It’s that time of year again! Time to get ready for that month of frantic writing and nail biting experience known as NANOWRIMO or National Novel Writing Month. For those who don’t know, the premise is pretty simple. On November 1, you start a brand new novel. On November 30, you finish said novel. Simple, right?
Nowadays when we hear the word “branding” we tend to think in terms of marketing, but branding originally meant to mark something or claim it. Whether this was done to prove that a cow belonged to a rancher and not to the rustler that stole it or whether it was done to ostracize someone, the point was to notify the world.
As authors, it’s time for us to make our own marks on the world and claim our writing space as our own.
I attended RWA 2017 last month, not as a speaker, but just as a normal attendee. There’s something freeing about attending workshops and classes for writing that is outside your genre.
Plotter or a pantser, right? The thing is, it doesn’t really matter. At some point, you will have to outline your book. It’s just a matter of when.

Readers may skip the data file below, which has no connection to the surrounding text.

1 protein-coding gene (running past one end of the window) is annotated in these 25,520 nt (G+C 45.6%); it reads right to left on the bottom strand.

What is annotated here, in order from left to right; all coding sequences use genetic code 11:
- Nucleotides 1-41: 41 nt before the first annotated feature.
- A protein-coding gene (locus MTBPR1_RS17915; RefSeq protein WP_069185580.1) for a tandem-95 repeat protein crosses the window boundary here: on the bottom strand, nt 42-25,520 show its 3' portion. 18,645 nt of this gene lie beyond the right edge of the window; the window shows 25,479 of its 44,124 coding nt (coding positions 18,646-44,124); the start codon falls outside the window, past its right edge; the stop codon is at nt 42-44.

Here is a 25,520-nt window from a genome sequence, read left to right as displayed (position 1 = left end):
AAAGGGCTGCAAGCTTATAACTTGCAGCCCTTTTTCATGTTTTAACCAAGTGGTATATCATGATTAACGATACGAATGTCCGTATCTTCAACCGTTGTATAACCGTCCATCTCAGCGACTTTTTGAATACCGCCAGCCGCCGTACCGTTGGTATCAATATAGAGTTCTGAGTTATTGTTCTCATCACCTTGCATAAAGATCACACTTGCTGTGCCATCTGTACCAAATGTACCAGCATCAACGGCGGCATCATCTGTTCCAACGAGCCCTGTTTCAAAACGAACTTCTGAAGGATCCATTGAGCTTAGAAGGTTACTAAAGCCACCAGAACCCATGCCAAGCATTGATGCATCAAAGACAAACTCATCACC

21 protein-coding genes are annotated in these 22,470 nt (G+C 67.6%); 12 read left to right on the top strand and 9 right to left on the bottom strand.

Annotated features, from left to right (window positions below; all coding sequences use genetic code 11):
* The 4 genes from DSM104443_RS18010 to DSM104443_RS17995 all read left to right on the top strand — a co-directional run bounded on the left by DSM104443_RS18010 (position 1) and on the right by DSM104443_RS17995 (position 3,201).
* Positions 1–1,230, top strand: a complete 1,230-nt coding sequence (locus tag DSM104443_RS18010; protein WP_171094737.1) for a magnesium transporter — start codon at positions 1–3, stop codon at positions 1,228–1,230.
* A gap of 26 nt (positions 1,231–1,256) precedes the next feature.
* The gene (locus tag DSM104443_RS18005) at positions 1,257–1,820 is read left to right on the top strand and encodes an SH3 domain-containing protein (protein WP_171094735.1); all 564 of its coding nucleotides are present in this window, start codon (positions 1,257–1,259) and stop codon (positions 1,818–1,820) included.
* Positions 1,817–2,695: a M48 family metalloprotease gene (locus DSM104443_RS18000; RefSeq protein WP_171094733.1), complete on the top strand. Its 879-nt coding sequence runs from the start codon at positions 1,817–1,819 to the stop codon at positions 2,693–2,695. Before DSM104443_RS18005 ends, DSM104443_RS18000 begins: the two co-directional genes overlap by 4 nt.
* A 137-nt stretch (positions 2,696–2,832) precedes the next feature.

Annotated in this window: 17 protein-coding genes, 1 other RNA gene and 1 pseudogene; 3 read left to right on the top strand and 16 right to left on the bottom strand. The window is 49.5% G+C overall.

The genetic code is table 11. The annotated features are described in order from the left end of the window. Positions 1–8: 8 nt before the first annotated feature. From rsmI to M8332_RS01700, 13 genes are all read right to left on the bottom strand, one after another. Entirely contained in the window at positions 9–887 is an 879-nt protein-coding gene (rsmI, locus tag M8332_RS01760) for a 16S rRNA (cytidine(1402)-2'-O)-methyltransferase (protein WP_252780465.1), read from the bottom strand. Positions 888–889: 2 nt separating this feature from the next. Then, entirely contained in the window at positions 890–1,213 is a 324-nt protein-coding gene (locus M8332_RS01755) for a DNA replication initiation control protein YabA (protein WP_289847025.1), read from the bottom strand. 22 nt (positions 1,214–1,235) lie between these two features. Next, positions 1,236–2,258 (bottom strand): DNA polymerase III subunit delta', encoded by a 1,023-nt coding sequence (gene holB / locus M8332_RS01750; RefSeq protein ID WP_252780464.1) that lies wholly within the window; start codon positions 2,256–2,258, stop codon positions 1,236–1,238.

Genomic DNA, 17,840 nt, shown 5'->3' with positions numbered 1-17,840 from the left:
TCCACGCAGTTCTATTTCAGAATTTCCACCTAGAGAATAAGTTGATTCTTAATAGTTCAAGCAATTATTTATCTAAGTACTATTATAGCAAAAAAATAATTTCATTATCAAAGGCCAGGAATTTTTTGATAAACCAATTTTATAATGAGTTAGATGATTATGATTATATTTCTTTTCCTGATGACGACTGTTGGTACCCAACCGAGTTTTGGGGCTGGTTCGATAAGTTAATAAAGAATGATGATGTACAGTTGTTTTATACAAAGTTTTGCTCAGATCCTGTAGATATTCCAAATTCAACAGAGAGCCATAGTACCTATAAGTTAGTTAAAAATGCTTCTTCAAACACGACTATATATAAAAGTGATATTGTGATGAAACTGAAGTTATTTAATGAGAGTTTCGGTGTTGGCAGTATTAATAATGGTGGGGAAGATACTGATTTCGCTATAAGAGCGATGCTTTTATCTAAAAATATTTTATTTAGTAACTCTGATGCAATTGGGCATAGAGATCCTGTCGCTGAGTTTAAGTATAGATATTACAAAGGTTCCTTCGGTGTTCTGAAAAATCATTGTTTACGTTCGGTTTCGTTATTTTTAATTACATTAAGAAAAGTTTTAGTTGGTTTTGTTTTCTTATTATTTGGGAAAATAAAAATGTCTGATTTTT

This book is the fourth in the Lockwood & Co series that follows a group of teen ghost hunters as they try to rid London and the surrounding countryside from the paranormal problem that’s been hunting the world for just under 100 years. Fast paced and well-plotted this entire series is a must read for anyone who is writing middle grade or YA adventure. (They’re also just good reads!)
One of the best things for your writing is to get feedback from other knowledgeable authors. The easiest way to do this is to set up a critique group. Then, you and like-minded individuals can get together to review and strengthen each other’s works.
After being betrayed by his uncle, Tut has been stuck in the body of a fourteen year old for, well, ever.
Most of the time I write on my computer. It’s more convenient; it’s easier to edit. However, I’ve taken to keeping a handwritten daily log/idea journal, and the results have been amazing.